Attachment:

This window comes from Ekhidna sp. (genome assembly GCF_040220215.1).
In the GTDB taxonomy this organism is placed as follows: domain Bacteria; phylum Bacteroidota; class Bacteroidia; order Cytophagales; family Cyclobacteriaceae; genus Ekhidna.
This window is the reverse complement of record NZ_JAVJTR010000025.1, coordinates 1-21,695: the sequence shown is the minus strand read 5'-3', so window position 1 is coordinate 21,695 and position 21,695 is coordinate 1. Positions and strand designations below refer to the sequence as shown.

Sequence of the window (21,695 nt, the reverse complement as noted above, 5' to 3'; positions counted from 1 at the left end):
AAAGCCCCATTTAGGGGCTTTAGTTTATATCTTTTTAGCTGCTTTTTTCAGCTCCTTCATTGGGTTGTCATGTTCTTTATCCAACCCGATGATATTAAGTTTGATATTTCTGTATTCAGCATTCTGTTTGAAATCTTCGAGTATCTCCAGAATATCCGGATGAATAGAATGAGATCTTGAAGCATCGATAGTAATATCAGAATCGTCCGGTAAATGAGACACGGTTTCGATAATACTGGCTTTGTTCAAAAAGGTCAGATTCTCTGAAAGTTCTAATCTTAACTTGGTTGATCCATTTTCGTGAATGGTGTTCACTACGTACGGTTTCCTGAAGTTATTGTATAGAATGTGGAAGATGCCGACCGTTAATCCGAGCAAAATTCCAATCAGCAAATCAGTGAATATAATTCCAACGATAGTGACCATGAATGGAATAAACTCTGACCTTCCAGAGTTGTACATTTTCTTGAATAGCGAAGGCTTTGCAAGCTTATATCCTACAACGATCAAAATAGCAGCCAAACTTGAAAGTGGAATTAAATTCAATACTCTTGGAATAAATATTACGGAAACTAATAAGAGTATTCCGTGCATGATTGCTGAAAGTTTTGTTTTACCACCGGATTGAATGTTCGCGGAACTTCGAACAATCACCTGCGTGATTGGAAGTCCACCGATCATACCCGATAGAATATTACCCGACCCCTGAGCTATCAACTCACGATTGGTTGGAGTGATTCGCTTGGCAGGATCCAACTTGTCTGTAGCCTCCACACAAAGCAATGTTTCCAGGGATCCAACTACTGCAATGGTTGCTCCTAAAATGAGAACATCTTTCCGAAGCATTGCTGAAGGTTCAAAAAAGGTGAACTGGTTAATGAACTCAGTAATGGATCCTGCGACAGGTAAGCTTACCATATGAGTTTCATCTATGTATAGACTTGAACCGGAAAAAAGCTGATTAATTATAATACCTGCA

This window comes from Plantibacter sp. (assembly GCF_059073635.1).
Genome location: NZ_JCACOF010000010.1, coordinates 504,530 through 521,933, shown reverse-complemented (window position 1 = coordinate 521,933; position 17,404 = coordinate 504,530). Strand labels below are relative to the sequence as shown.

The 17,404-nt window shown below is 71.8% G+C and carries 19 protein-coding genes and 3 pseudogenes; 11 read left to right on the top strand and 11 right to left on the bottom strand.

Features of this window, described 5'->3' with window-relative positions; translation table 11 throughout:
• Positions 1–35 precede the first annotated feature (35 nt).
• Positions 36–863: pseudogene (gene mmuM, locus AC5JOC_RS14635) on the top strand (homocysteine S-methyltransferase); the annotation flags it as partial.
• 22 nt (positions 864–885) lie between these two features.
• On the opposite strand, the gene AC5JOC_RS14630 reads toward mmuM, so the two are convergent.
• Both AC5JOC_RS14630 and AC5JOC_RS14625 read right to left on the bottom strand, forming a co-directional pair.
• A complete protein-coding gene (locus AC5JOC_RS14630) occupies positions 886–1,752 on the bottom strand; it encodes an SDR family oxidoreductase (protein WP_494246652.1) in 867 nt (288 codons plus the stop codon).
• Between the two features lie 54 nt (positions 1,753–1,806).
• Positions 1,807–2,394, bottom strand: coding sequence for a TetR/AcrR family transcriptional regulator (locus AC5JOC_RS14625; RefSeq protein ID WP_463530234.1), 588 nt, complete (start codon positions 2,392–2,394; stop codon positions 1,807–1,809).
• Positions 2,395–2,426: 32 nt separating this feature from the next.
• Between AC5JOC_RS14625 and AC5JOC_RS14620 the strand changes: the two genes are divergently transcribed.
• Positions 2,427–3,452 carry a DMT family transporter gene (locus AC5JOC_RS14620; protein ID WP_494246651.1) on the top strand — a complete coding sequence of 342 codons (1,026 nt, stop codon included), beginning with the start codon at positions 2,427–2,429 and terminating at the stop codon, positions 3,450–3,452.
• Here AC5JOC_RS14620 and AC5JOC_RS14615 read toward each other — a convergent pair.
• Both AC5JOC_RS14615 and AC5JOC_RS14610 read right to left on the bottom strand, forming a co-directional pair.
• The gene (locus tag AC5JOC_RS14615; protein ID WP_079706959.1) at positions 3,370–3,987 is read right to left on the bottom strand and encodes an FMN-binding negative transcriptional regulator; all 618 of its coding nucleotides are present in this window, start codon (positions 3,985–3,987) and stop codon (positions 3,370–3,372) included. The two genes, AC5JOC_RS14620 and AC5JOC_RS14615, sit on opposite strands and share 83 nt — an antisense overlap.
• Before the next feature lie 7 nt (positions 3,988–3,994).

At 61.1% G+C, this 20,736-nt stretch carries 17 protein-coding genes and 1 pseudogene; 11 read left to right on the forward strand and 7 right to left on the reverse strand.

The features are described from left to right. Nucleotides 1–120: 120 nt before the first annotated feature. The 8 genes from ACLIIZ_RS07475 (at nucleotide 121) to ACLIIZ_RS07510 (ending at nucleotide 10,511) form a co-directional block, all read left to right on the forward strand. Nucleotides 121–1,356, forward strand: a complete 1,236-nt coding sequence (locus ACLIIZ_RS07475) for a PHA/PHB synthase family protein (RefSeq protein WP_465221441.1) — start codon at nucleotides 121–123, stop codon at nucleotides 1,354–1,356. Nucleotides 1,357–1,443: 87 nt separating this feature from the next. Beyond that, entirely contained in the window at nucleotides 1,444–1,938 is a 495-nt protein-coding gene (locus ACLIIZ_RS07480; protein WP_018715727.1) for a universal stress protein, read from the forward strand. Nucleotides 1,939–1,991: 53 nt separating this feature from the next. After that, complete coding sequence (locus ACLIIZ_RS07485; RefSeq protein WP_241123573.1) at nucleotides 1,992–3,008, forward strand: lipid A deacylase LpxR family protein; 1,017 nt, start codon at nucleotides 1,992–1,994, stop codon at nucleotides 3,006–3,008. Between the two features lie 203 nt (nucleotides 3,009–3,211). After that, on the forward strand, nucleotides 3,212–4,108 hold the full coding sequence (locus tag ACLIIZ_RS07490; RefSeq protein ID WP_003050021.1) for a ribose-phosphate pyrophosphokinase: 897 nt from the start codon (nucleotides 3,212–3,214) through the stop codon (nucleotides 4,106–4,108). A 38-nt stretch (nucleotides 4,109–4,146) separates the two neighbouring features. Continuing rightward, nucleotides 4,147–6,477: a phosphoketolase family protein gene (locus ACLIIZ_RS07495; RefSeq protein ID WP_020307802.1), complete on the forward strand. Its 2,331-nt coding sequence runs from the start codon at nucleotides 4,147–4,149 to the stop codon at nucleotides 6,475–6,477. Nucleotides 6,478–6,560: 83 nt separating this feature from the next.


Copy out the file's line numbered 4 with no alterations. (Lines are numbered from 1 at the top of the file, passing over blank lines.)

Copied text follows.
Sequence of the window (21,695 nt, the reverse complement as noted above, 5' to 3'; positions counted from 1 at the left end):